• Y10T428/29Coated or structually defined flake, particle, cell, strand, strand portion, rod, filament, macroscopic fiber or mass thereof
    • Y10T428/2913Rod, strand, filament or fiber
    • YGENERAL TAGGING OF NEW TECHNOLOGICAL DEVELOPMENTS; GENERAL TAGGING OF CROSS-SECTIONAL TECHNOLOGIES SPANNING OVER SEVERAL SECTIONS OF THE IPC; TECHNICAL SUBJECTS COVERED BY FORMER USPC CROSS-REFERENCE ART COLLECTIONS [XRACs] AND DIGESTS
    • Y10TECHNICAL SUBJECTS COVERED BY FORMER USPC
    • Y10TTECHNICAL SUBJECTS COVERED BY FORMER US CLASSIFICATION
    • Y10T428/00Stock material or miscellaneous articles
    • Y10T428/29Coated or structually defined flake, particle, cell, strand, strand portion, rod, filament, macroscopic fiber or mass thereof
    • Y10T428/2913Rod, strand, filament or fiber
    • Y10T428/2973Particular cross section
    • Y10T428/2975Tubular or cellular

Description

Apnl 14, 1964 R. P. RADKE ETAL VACUUM VAPORIZING FIXTURE Filed Dec 26, 1961 FIG.5

2| mill-m INVENTOR;

RICHARD P. RADKE BY-WILLIAM E.BI- A|R AGENT United States Patent 3,129,315 VACUUM VAPORIZING FIXTURE Richard P. Radke, Northridge, and William E. Blair, Redondo Beach, Calif., assignors to Lear Siegler, Inc., Santa Monica, Calif., a corporation of Delaware Filed Dec. 26, 1%1, Ser. No. 162,048 2 Claims. (Cl. 219-19) This invention relates to vacuum fixtures and more particularly to vacuum vaporizing fixtures used in a vacuum chamber in the vacuum deposition of thin films onto substrates.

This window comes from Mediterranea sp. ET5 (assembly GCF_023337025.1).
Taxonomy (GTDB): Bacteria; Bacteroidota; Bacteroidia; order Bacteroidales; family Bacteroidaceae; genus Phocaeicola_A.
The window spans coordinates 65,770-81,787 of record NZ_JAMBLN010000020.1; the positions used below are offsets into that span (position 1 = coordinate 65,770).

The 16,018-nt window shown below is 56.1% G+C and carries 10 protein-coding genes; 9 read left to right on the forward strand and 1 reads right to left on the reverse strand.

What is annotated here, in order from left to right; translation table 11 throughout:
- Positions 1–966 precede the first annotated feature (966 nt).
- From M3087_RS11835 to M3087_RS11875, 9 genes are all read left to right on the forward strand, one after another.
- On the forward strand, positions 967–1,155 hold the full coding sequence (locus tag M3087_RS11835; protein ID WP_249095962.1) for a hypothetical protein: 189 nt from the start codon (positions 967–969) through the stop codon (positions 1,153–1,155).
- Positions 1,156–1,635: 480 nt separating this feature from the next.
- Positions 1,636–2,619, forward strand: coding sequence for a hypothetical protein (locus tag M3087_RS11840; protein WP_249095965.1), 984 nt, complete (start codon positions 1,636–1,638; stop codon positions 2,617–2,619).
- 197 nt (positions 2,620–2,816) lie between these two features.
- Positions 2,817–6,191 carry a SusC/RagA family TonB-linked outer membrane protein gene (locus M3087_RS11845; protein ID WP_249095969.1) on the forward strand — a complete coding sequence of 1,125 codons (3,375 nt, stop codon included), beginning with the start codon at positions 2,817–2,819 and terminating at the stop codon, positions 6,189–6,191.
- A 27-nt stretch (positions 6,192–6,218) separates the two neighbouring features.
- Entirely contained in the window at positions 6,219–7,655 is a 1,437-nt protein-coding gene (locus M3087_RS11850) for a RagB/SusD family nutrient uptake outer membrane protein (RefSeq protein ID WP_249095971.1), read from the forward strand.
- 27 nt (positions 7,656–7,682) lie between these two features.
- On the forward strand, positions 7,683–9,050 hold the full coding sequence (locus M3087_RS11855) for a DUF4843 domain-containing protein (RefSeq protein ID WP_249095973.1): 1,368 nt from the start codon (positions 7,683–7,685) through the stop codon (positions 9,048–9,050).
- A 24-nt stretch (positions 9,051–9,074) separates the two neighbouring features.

The process of vacuum deposition is now used to produce microcircuitry, i.e., thin films of material conductive and non-conductive are vapor deposited on a substrate in given patterns through masks to form elements of the microcircuit.

A special fixture is used to evaporate the dielectric of a capacitor. This special fixture comprises a funnel-type tube being electrically connected to a power source at the top and bottom and surrounded by a housing. The funnel or tube has holes in it and the material, for example, silicon monoxide, is placed between the funnel and the housing. The funnel or tube is heated and the silicon monoxide vapor passes through the holes in the funnel up through the opening in the funnel and onto the substrate.